Lt. Col. Glenn Manning is inadvertently exposed to a plutonium bomb blast at Camp Desert Rock. Though burned over 90% of his body, he survives, and begins to grow in size. As he grows, his ... See full summary »
Gor, a powerful criminal brain from the planet Arous, assumes the body of scientist Steve March. Through March, he begins to control the world by threatening destruction to any country ... See full summary »
A pair of crooks (Kenne Duncan and Jeanne Tatum) take over the country house of a geologist (Robert Clarke) and his trusty dog. They have kidnapped an heiress (Marilyn Harvey) where they plan to hold her until the ransom is collected. Soon they hear an explosion in the woods nearby that turns out to be a spaceship containing a sexy blonde alien with a skintight metallic suit, high heels, lipstick, and incredible eyebrows (Shirley Kilpatrick). Don't let her touch you in any way! The plot is advanced by an off-screen narrator. Written by
This film is listed among The 100 Most Amusingly Bad Movies Ever Made in Golden Raspberry Award founder John Wilson's book THE OFFICIAL RAZZIE® MOVIE GUIDE. See more »
During a scene near the end when Dick and Marylin are discussing the now deceased monster, a decorative plate hanging on the wall keeps appearing and disappearing as shots in the scene are intercut back and forth. See more »
The way you keep puttin' your foot in your kisser, it's a wonder you don't get athlete's mouth!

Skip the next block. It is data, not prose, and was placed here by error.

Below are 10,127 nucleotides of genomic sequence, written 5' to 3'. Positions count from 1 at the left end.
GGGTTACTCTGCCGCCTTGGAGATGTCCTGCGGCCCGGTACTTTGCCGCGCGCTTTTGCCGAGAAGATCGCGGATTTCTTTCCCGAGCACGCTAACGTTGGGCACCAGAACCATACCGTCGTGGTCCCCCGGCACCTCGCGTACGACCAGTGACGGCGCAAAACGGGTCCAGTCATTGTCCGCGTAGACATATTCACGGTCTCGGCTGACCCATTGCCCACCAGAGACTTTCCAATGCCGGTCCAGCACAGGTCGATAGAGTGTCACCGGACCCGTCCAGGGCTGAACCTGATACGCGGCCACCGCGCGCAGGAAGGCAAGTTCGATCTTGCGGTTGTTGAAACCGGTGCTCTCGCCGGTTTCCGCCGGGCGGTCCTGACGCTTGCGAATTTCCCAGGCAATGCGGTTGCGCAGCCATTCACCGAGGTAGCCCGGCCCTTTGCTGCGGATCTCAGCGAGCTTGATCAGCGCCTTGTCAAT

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WARNING: "The Astounding She-Monster" is a movie for people with highly specialized tastes. It tells the story of a trio of kidnappers, their socialite victim, the geologist whose house they invade, AND a blond, radium-emitting alien in tight spandex who crash-lands her spacecraft near that same house. Potential viewers of this film must possess the following traits: They must love movies that are made on the supercheap, and that contain no outdoor synch dialogue; movies in which egregious day-for-night photography is used, worse than anything in "Plan 9," and in which non sequitur music that bears little relation to the story is standard. These viewers should also be OK with inept direction; the insertion of long, meaningless shots; offscreen narration that sounds as if it's being read by a hypnotized dodo; Grade Z acting by a six-person cast (well, maybe Robert Clarke gives a Grade D performance); and "special" effects that look as though they were filmed through a Vaseline-smeared camera lens. It also wouldn't hurt if potential viewers didn't mind scratchy-looking prints on their DVD, with abysmal sound that keeps dropping out, and with hardly an "extra" to be found. If the above seems to match your highly specialized tastes, then "The Astounding She-Monster" might be just the flick for you. Only don't say I didn't warn you!
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